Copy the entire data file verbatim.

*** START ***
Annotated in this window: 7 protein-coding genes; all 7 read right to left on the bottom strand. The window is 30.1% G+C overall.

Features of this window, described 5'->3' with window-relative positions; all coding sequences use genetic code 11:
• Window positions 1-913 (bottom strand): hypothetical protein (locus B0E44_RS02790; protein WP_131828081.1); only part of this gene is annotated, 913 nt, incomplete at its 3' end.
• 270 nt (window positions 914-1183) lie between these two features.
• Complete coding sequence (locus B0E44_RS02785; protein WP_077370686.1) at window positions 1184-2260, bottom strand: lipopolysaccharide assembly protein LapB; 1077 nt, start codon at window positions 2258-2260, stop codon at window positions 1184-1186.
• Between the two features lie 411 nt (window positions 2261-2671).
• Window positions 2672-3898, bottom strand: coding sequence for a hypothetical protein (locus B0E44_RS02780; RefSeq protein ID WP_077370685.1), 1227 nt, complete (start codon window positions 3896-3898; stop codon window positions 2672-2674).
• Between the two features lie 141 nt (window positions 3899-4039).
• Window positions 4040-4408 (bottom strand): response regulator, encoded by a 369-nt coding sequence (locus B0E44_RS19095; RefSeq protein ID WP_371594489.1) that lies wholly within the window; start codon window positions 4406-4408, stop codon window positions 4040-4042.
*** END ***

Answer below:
Annotated in this window: 7 protein-coding genes; all 7 read right to left on the bottom strand. The window is 30.1% G+C overall.

Features of this window, described 5'->3' with window-relative positions; all coding sequences use genetic code 11:
• Window positions 1-913 (bottom strand): hypothetical protein (locus B0E44_RS02790; protein WP_131828081.1); only part of this gene is annotated, 913 nt, incomplete at its 3' end.
• 270 nt (window positions 914-1183) lie between these two features.
• Complete coding sequence (locus B0E44_RS02785; protein WP_077370686.1) at window positions 1184-2260, bottom strand: lipopolysaccharide assembly protein LapB; 1077 nt, start codon at window positions 2258-2260, stop codon at window positions 1184-1186.
• Between the two features lie 411 nt (window positions 2261-2671).
• Window positions 2672-3898, bottom strand: coding sequence for a hypothetical protein (locus B0E44_RS02780; RefSeq protein ID WP_077370685.1), 1227 nt, complete (start codon window positions 3896-3898; stop codon window positions 2672-2674).
• Between the two features lie 141 nt (window positions 3899-4039).
• Window positions 4040-4408 (bottom strand): response regulator, encoded by a 369-nt coding sequence (locus B0E44_RS19095; RefSeq protein ID WP_371594489.1) that lies wholly within the window; start codon window positions 4406-4408, stop codon window positions 4040-4042.